Melancholy and 'Louie’s' Infinite Sadness

FX's Louie finds comedy in the absurdity of sadness and invites viewers to laugh along with the struggle to find balance between happiness and defeat.


Airtime: Tuesdays, 11pm
Cast: Louis C.K.
Network: FX

I like FX’s Louie. The trouble is in explaining why. I’ve tried writing about Louis C.K’s new comedy several times since the show debuted on 29 June, but each time I failed because I couldn’t pin down what I wanted to say about the show in general, let alone come up with an explanation about why I like a crass, absurd, but often funny comedy about an aging divorced man that seems to be at least loosely inspired by Louis C.K.’s own experiences.

One of the reasons I’ve puzzled over what to write is that Louie isn’t like anything else on television. Generically, it’s a comedy, and the show never really violates the conventions of the half-hour comedy to depart for genre-unspecific waters. So, it’s easy to know what Louie is, but in watching the show it becomes apparent that there’s something new here, a different kind of television show. One that maybe pushes into darker territory (on a number of levels), but one that is actively attempting to take on the half-hour comedy differently.

Louie owes a lot to its comedic predecessors, especially to cringe comedies like Curb Your Enthusiasm (and also shares the convention of blurring the line between reality and fiction) and shows that focus on and show stand-up comedians at work and life like Seinfeld. Louis C.K.’s version of comedy wouldn’t even make it on the air were he not tapping into general trends in humor, comedy, and what we want to see on smart TV comedies. Still, until recently, I couldn’t pinpoint what made Louie different and why, despite the show’s general unevenness, it’s been worthwhile viewing.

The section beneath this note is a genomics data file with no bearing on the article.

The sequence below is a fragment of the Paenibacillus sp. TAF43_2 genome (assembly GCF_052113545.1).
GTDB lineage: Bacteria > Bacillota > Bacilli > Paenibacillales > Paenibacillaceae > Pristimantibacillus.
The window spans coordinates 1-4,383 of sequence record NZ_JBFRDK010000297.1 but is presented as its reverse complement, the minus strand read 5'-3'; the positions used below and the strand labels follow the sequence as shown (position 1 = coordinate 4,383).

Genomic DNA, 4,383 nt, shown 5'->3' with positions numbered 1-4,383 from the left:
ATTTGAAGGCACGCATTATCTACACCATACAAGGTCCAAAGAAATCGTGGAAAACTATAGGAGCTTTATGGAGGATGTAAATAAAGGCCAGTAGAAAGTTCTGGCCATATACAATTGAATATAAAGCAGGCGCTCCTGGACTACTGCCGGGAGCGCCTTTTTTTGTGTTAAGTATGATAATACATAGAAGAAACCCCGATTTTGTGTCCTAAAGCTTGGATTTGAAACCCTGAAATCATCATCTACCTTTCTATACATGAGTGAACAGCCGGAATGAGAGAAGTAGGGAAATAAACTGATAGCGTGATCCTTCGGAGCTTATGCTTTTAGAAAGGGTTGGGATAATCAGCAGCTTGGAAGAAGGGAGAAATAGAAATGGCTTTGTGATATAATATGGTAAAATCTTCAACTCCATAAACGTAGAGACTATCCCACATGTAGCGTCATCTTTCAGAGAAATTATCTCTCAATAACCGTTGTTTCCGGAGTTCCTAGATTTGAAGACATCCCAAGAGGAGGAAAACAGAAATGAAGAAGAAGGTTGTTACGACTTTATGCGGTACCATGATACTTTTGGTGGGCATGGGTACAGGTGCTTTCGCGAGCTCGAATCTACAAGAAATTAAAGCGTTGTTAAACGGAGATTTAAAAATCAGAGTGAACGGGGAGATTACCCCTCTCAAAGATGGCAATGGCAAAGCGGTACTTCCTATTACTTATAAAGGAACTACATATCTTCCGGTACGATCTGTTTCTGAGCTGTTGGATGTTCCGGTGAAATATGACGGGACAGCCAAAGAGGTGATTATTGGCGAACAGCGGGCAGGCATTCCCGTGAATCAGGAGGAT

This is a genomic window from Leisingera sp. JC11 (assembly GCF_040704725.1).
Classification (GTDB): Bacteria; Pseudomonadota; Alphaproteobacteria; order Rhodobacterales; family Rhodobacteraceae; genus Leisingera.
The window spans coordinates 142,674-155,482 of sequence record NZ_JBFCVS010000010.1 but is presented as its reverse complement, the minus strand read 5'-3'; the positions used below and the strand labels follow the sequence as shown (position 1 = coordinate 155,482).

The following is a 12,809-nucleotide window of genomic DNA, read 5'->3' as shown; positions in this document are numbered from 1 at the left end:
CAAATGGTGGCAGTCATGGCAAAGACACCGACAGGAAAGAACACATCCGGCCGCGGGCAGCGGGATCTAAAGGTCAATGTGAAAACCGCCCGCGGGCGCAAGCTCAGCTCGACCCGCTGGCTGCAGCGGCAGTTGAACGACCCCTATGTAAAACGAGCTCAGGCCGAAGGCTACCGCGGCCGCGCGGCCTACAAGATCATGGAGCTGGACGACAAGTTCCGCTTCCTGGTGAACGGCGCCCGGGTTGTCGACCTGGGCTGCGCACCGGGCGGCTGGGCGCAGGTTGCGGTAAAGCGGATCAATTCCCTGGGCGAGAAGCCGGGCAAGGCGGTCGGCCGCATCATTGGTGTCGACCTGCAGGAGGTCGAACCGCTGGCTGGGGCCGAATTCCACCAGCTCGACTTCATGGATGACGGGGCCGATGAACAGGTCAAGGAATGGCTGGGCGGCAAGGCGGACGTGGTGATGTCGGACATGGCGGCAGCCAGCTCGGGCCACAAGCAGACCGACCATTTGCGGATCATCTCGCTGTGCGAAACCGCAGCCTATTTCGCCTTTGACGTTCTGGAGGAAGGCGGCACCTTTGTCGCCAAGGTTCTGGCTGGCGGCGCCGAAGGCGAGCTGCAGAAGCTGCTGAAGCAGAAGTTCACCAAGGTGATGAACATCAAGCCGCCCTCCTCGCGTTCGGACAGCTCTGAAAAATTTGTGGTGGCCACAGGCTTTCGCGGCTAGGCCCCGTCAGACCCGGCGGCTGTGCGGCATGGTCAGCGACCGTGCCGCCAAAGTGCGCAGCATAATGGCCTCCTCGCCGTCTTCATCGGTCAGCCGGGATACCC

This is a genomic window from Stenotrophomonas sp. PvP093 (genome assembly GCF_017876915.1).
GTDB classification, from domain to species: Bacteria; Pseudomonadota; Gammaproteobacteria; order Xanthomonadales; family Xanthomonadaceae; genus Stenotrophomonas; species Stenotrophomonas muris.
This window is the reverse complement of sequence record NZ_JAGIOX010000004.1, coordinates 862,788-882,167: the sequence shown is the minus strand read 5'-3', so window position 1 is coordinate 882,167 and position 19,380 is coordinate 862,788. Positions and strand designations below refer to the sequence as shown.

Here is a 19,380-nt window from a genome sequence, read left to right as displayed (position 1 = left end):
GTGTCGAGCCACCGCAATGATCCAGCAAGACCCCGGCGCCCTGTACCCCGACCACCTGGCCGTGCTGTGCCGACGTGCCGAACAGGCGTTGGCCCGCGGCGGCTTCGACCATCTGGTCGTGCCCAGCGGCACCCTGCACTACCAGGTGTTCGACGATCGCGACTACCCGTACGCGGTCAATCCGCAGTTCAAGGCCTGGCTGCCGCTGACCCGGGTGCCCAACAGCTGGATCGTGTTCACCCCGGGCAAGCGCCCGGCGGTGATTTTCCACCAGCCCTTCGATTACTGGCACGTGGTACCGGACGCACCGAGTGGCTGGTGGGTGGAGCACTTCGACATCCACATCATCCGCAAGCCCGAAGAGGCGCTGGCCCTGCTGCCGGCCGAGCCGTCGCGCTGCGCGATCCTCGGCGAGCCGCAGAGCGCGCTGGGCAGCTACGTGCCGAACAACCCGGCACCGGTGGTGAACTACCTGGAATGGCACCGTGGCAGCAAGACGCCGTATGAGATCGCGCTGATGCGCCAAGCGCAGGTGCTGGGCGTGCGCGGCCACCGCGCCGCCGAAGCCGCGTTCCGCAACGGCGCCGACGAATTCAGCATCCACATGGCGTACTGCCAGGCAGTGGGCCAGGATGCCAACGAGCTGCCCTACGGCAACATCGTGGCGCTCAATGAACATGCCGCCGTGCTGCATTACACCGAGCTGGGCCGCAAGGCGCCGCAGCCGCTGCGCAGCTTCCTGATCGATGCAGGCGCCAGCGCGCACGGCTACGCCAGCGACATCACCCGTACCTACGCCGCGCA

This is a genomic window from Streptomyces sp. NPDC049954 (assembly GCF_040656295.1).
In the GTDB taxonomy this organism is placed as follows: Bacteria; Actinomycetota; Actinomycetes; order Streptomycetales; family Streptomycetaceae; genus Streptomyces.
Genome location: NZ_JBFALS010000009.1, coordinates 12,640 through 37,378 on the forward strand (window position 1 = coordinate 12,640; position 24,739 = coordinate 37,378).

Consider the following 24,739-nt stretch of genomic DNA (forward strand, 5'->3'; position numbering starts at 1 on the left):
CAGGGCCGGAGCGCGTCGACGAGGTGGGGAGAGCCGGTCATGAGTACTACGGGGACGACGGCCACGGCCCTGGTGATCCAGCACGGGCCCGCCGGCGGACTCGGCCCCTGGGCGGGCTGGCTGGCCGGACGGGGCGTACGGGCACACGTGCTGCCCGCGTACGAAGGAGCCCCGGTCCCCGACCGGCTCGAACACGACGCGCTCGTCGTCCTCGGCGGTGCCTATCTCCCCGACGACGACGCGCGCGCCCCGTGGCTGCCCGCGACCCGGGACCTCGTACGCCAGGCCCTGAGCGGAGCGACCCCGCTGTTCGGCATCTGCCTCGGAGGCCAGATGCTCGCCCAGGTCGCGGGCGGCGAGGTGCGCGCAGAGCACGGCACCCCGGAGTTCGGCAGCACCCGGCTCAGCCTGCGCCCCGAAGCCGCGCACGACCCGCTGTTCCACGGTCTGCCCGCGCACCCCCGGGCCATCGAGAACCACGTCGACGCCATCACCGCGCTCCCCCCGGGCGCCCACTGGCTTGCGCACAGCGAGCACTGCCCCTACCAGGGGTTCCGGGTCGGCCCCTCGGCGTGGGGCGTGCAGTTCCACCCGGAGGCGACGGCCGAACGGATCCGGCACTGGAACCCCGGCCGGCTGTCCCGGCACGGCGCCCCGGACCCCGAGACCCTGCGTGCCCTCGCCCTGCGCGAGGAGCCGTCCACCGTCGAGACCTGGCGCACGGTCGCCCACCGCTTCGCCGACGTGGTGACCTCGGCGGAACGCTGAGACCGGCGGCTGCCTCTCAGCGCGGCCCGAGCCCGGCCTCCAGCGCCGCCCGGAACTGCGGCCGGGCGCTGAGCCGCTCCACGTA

I posed this problem to a friend who also watches the show and she suggested that maybe I like Louie for the same reasons she does: because it’s smart and sad and smart about being sad. My friend’s husband has quit watching Louie because he finds the sadness overwhelming, but her appreciation for the show had a lot to do with the way that sadness was moderated and played for humor.

Seeing her point, I agreed and added my own theory: Louie and Louis C.K.’s character on the show are sad, but they’re trying not to be. The show is really articulate about sadness, happiness, and what makes people sad and happy. That, above all else, is what makes Louie and Louis different: the trying and the understanding that trying might not be enough.

It’s the balancing act between these elements – the sadness and the trying not to be dragged down by it – that makes Louie work. While the format is certainly unusual and can be somewhat flawed and lead to the aforementioned criticisms of “unevenness” (the show uses segments of Louis C. K.’s stand-up bracketing related sketches of Louis and company in “life”), everything is shot through with the idea that Louis is kind of having a hard time. He’d like to think that there’s a silver lining out there somewhere, even if he can’t (and probably won’t) see it. Hope and sadness compete in every episode, and while sadness typically wins, Louis understands hope and fights for it as best he can.